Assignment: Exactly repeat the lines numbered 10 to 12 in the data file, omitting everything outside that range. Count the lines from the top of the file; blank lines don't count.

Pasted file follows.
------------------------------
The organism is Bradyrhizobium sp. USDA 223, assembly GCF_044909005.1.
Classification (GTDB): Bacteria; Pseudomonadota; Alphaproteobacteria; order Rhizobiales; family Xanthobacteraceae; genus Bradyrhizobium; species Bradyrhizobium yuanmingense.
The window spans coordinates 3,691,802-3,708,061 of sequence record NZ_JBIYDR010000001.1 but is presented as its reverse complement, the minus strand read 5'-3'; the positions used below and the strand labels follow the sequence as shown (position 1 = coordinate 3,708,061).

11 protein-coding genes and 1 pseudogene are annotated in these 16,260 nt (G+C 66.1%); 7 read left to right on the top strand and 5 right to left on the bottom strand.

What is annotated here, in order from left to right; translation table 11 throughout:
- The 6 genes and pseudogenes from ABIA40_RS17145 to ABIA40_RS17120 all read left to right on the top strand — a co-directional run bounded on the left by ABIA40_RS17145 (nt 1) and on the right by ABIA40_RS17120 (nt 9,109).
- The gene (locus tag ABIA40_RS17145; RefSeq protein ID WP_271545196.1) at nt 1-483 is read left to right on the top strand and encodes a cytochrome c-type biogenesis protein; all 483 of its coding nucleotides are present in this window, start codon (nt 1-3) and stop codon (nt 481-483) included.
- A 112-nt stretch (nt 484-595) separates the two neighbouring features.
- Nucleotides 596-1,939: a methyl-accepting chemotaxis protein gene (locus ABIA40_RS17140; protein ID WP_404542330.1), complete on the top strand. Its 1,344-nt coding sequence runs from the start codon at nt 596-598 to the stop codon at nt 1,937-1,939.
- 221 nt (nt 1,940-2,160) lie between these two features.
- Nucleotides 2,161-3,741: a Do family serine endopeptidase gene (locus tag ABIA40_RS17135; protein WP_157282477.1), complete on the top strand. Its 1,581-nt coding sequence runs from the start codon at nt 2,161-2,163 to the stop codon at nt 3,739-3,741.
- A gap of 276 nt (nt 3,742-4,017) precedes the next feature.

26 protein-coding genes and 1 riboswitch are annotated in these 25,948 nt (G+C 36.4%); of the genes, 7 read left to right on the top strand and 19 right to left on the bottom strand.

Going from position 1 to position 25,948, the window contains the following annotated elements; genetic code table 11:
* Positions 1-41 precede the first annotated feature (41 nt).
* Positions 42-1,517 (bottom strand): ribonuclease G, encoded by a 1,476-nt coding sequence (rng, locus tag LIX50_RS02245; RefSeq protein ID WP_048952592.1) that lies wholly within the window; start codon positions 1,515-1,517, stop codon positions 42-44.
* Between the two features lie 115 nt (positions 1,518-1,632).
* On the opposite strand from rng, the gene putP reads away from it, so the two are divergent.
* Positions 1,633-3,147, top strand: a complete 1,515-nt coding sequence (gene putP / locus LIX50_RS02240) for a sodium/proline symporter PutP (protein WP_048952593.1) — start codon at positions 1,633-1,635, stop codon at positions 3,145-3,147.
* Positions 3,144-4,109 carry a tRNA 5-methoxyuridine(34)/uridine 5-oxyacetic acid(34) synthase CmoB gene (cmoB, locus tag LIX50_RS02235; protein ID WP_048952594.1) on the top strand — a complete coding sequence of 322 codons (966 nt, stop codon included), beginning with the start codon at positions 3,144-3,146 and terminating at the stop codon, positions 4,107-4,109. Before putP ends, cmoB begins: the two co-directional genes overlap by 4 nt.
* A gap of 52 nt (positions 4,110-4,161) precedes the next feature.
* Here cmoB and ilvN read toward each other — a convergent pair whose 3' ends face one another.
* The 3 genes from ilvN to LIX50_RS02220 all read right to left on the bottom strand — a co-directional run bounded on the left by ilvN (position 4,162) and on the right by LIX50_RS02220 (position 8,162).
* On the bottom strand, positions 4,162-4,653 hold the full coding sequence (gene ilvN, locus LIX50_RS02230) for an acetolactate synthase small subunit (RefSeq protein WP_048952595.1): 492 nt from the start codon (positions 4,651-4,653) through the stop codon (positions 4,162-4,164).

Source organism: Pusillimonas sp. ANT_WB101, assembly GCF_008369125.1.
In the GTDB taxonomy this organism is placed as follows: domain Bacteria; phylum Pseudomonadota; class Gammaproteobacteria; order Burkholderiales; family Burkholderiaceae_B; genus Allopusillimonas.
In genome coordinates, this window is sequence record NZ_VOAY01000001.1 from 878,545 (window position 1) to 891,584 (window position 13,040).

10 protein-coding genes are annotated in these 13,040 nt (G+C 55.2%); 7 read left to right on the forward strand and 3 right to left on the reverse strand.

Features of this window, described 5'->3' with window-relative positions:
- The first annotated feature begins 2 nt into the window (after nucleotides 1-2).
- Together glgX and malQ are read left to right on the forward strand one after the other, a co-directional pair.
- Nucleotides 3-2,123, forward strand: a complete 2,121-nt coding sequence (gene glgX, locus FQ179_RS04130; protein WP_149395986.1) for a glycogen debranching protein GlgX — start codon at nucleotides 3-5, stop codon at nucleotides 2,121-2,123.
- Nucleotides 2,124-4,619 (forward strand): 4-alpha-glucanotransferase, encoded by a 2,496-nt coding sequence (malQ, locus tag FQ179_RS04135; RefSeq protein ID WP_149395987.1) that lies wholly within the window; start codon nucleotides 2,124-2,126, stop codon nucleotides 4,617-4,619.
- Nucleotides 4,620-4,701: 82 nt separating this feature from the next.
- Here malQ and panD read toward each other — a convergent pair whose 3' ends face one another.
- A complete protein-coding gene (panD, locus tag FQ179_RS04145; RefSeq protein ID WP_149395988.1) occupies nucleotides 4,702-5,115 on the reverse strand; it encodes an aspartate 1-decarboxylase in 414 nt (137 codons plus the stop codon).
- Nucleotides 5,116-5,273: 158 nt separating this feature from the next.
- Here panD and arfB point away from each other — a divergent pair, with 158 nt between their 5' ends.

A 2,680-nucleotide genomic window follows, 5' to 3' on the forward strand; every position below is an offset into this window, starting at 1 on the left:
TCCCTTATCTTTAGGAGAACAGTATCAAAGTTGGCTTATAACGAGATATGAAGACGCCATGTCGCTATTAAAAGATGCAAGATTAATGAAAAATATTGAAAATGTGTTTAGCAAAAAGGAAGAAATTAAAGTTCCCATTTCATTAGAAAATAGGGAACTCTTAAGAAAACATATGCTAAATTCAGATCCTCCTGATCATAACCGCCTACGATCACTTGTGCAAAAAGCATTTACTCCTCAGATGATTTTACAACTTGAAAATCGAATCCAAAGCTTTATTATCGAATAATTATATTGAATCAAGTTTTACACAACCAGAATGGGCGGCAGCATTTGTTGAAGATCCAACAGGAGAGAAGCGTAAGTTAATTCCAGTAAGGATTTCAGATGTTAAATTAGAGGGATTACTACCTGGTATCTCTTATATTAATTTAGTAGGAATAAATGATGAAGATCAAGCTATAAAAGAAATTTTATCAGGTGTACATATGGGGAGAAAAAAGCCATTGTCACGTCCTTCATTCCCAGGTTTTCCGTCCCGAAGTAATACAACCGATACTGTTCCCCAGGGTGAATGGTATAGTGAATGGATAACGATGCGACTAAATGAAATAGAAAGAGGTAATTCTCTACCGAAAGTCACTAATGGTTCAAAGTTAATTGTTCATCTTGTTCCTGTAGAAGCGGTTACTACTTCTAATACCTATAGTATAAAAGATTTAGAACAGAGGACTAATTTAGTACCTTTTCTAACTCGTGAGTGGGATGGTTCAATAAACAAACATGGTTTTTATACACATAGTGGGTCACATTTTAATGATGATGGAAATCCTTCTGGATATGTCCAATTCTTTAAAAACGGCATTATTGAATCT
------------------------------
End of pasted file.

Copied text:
- 221 nt (nt 1,940-2,160) lie between these two features.
- Nucleotides 2,161-3,741: a Do family serine endopeptidase gene (locus tag ABIA40_RS17135; protein WP_157282477.1), complete on the top strand. Its 1,581-nt coding sequence runs from the start codon at nt 2,161-2,163 to the stop codon at nt 3,739-3,741.
- A gap of 276 nt (nt 3,742-4,017) precedes the next feature.